OPERATION The firmness of a water bed is controlled by the amount of water placed in the bag. When a person lies on a water-filled mattress, he is supported not only by the buoyancy of the fluid but also the tension created in the bag due to the displacement.
With the arrangement of separate bags for each person, the presence or absence of the second person does not affect the firmness of the individual bag 30. With two persons on a large single bag, as done in the prior art, you not only have the problem of changing firmness, depending on how many persons are on the bed, but also the problem of the lighter person not sinking in to the same degree as the heavier person. This doesn't happen with the dual-bag arrangement since the tension of the vinyl in one bag cannot be transferred to the adjacent bag.
When a person moves or rolls over on bag 30, it causes a wave action of movement of the water inside the bag. Transfer of this wave action to the adjacent bag 32 is partially prevented by reason of the separately confined bodies of water, in other words separate bags. Also, the rigid rib 25 prevents any water movement across the bottom of the bed frame 10. The surface 36 of the rib exposed to the bag has a tendency to reflect any moving water upward, whereby the wave is absorbed in its own bag rather than transmitted to the adjacent bag. The upstanding rib 25 is sufficiently below the top surface of the bags 30 and 32 so that if a person rolls across the center of the bed he does not come in contact with the rib 25.
Since the full depth of the bag 30 is only required in the center area of the mattress, the side walls 20 and 22 can be slanted toward the center, thereby reducing the amount of water in the mattresses which in turn is less weight on the floor. While there is no pedestal shown in the drawing, the bed frame can be located on a pedestal or directly on the floor.
Having described the invention with sufficient clarity to enable those familiar with the art to construct and use it, I claim:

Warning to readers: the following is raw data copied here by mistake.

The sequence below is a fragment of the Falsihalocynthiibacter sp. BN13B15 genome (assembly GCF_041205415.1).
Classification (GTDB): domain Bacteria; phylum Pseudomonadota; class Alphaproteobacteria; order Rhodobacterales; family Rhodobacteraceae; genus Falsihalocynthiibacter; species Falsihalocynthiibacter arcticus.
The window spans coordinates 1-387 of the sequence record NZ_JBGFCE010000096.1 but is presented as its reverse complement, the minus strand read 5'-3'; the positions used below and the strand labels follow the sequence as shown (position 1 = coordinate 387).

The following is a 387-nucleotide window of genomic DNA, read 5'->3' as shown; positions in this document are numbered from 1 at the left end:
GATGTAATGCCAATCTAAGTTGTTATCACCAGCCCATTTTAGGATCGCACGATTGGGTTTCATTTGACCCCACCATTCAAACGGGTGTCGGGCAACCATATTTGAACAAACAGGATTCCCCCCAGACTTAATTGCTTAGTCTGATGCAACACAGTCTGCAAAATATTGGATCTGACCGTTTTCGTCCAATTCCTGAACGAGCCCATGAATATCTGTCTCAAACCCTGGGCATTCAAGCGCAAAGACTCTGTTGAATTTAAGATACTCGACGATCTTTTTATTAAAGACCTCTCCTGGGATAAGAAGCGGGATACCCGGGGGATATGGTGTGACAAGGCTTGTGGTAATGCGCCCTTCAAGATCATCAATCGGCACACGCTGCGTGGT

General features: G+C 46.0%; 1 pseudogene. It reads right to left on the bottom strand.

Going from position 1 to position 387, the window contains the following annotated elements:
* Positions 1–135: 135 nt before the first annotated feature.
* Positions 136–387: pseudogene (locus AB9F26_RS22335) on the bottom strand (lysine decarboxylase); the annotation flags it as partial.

1. A fluid-filled bed comprising:
a support frame structure including side walls and a bottom, an upstanding rib located in the bottom, extending the length thereof, dividing the frame into two adjoining compartments; and
a pair of flexible fluid-filled bags each. being supported and contained in one of said compartments with one side of each bag in partial contacting relation with the other, excepting that portion separated by the upstanding rib.
2. A fluid-filled bed as set forth in claim 1, wherein the side walls of the frame structure slant inward toward the bottom of the support frame.
3. A fluid-filled bed as set forth in claim 1, wherein the side walls of the frame structure have a lower portion that slants inward toward the bottom of the support frame.
4. A fluid-filled bed as set forth in claim 1, wherein said rib extends upward from the bottom of the support frame approximately one-half the height of the side walls.
5. A fluid-filled bed as set forth in claim 1, wherein said rib extends upward between the bags a distance of approximately one-half the bag depth.
6. A fluid-filled bed as set forth in claim 1, wherein the side walls of the frame structure slant inward toward the bottom of the support frame, and the rib extends upward between the two bags a distance of approximately one-half of the bag depth.
7. A fluid-filled bed as set forth in claim 1, wherein the upstanding rib has a height of at least one-half the side wall height with an increasing cross sectional thickness toward its juncture with the bottom.
8. A fluid-filled bed as set forth in claim 1, wherein the upstanding rib is tapered upward from the bottom of the support frame.
9. A fluid-filled bed as set forth in claim 1, wherein the upstanding rib is tapered upward with radius fillets at its juncture with the bottom of the support frame.
10. A fluid-filled bed as set forth in claim 1, wherein the upstanding rib is tapered upward to a rounded edge.